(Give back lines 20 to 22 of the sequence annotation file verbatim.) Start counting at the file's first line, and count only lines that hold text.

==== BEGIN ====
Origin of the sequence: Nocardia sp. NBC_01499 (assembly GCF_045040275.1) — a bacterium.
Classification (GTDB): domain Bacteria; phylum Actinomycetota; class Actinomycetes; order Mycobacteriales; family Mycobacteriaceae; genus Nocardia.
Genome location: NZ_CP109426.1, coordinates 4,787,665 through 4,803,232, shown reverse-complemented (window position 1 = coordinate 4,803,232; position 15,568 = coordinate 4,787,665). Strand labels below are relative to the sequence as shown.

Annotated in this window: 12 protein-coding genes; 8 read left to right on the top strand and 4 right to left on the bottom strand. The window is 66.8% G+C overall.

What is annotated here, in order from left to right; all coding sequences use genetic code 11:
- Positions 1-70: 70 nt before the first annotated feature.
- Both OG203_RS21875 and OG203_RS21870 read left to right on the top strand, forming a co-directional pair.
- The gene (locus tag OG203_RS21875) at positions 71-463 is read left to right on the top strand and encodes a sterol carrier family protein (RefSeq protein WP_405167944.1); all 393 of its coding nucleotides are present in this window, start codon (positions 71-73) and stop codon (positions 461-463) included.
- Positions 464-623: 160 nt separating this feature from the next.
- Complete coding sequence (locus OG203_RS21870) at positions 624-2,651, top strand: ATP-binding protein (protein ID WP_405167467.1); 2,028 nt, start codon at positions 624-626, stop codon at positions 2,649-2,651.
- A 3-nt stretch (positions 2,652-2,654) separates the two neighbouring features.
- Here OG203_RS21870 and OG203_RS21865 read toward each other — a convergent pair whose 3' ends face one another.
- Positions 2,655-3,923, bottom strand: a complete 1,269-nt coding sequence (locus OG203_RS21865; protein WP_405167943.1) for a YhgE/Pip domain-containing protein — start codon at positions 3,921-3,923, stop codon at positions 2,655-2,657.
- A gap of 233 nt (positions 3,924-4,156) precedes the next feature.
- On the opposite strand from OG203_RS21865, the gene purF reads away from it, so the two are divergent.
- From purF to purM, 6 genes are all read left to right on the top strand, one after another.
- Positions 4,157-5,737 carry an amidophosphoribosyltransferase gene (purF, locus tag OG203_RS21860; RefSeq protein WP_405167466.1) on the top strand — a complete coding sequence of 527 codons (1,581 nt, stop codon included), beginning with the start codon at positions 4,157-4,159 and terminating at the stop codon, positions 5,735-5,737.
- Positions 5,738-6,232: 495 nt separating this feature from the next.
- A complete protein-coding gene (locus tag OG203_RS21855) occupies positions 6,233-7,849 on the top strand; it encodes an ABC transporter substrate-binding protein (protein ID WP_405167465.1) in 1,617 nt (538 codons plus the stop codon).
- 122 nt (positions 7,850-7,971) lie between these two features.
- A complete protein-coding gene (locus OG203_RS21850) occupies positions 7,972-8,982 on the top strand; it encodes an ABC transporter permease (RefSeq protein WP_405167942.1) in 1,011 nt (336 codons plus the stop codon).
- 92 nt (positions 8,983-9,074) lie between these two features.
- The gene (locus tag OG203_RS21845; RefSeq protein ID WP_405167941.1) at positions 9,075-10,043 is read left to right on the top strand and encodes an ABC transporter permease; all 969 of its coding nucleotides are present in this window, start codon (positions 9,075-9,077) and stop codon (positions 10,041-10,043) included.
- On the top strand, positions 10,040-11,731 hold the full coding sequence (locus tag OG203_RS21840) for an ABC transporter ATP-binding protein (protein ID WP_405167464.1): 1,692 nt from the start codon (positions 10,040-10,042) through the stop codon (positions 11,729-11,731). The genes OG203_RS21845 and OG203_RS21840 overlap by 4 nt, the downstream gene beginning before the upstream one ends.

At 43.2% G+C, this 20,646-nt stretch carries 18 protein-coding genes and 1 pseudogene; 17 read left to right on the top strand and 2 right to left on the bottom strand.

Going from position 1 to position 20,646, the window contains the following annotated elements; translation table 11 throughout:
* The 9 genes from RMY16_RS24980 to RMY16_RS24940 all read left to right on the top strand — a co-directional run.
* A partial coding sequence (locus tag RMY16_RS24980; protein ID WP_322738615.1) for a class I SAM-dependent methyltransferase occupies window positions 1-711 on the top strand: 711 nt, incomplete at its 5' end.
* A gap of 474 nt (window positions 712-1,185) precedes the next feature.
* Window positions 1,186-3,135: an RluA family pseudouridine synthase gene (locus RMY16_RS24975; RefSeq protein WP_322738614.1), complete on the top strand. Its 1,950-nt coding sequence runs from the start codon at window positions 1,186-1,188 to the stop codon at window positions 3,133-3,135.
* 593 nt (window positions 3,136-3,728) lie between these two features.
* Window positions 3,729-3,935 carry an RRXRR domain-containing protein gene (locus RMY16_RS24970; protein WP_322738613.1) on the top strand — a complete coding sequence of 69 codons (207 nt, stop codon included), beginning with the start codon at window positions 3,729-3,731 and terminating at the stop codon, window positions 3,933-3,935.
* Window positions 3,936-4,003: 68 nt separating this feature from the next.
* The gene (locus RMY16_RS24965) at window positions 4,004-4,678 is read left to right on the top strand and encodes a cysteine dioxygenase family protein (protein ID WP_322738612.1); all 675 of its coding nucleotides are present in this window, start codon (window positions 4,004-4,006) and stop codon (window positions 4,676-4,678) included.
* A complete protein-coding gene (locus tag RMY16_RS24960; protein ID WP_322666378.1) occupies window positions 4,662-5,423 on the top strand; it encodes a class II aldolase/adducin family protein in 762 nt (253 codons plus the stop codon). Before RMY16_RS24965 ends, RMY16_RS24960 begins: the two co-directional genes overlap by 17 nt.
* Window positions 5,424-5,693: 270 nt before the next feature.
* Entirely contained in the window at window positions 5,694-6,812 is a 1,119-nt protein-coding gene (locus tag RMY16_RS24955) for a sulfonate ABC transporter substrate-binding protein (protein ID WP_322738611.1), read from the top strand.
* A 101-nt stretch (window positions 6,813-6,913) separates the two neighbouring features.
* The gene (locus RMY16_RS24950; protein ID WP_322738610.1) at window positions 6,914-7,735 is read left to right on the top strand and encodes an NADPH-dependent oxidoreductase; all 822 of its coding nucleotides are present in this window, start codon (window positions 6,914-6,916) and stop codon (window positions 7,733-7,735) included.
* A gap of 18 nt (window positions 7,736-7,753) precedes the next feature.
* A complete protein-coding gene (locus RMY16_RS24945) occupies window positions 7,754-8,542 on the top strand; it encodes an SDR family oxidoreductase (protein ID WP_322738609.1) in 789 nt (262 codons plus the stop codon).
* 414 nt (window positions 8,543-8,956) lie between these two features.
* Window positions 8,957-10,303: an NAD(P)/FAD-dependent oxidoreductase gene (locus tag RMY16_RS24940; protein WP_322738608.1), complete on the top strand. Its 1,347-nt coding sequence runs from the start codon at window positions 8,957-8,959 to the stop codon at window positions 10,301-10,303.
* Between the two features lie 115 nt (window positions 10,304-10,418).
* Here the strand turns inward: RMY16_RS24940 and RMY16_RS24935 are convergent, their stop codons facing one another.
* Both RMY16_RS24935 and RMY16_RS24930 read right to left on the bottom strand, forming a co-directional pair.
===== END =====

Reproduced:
- 122 nt (positions 7,850-7,971) lie between these two features.
- A complete protein-coding gene (locus OG203_RS21850) occupies positions 7,972-8,982 on the top strand; it encodes an ABC transporter permease (RefSeq protein WP_405167942.1) in 1,011 nt (336 codons plus the stop codon).
- 92 nt (positions 8,983-9,074) lie between these two features.